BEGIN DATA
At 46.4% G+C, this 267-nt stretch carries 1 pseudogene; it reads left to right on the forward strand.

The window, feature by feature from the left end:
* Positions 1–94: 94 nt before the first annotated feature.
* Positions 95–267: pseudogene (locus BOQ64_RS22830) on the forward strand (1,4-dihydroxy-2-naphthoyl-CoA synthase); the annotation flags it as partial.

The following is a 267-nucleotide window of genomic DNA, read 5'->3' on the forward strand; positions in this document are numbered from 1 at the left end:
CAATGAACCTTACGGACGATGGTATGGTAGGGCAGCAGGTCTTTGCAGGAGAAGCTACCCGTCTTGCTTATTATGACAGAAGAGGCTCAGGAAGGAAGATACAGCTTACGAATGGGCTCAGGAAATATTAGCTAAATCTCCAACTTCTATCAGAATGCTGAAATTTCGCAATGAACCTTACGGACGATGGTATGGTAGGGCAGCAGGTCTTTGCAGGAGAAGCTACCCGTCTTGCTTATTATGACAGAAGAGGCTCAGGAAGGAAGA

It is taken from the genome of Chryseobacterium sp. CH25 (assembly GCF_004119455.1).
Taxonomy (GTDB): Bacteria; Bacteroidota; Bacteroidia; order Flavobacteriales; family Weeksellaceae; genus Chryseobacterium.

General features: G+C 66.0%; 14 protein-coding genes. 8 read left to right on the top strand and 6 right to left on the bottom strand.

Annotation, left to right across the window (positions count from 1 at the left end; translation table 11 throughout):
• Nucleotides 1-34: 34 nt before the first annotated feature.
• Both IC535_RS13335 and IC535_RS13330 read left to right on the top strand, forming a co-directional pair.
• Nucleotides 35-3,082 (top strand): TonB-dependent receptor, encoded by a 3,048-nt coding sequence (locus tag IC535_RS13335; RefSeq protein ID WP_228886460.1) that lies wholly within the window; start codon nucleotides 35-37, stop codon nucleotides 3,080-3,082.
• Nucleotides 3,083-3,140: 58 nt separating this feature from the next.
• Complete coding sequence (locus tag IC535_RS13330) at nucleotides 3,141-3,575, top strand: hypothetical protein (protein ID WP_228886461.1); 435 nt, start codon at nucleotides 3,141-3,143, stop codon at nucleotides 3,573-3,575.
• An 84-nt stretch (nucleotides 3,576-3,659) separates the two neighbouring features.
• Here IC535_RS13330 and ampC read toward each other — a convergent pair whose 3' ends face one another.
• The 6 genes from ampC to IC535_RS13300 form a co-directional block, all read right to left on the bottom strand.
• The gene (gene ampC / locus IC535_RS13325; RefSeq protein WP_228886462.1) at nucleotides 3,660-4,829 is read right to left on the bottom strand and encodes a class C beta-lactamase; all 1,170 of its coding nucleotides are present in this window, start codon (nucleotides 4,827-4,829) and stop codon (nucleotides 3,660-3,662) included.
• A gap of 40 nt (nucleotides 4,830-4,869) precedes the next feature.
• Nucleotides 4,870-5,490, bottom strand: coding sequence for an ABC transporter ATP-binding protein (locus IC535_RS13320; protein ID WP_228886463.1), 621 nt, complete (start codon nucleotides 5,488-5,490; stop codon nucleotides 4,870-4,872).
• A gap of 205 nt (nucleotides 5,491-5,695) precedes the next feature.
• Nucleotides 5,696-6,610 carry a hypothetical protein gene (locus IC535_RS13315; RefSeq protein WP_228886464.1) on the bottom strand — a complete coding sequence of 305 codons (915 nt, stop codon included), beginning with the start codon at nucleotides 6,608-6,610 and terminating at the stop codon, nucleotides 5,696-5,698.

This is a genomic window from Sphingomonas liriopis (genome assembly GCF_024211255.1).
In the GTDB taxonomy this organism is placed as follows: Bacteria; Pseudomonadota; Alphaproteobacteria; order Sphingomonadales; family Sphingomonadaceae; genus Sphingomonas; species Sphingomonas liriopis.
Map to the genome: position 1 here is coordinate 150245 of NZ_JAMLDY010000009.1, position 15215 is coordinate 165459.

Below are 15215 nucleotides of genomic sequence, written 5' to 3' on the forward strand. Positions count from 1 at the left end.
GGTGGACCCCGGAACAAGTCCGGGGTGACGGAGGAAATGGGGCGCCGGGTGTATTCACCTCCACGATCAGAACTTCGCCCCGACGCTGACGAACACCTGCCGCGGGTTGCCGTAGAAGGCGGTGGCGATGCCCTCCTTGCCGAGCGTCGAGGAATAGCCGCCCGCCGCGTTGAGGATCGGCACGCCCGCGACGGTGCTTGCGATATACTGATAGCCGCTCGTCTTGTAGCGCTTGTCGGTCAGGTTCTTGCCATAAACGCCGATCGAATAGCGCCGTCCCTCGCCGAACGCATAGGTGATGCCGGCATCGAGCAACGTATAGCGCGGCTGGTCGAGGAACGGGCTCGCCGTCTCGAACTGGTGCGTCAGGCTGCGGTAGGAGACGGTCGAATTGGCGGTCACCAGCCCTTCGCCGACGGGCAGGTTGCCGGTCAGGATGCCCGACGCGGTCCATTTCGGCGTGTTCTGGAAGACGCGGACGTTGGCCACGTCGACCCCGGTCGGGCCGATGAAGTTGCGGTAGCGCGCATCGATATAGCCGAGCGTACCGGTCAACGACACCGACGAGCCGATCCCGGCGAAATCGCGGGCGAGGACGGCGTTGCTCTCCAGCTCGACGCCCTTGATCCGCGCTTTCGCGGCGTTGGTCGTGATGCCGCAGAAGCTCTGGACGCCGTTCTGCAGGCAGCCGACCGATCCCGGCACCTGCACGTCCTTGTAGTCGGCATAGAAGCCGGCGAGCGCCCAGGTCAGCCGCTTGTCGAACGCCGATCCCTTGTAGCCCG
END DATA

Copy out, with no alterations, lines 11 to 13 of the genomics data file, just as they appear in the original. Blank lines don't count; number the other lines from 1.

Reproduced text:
• Nucleotides 1-34: 34 nt before the first annotated feature.
• Both IC535_RS13335 and IC535_RS13330 read left to right on the top strand, forming a co-directional pair.
• Nucleotides 35-3,082 (top strand): TonB-dependent receptor, encoded by a 3,048-nt coding sequence (locus tag IC535_RS13335; RefSeq protein ID WP_228886460.1) that lies wholly within the window; start codon nucleotides 35-37, stop codon nucleotides 3,080-3,082.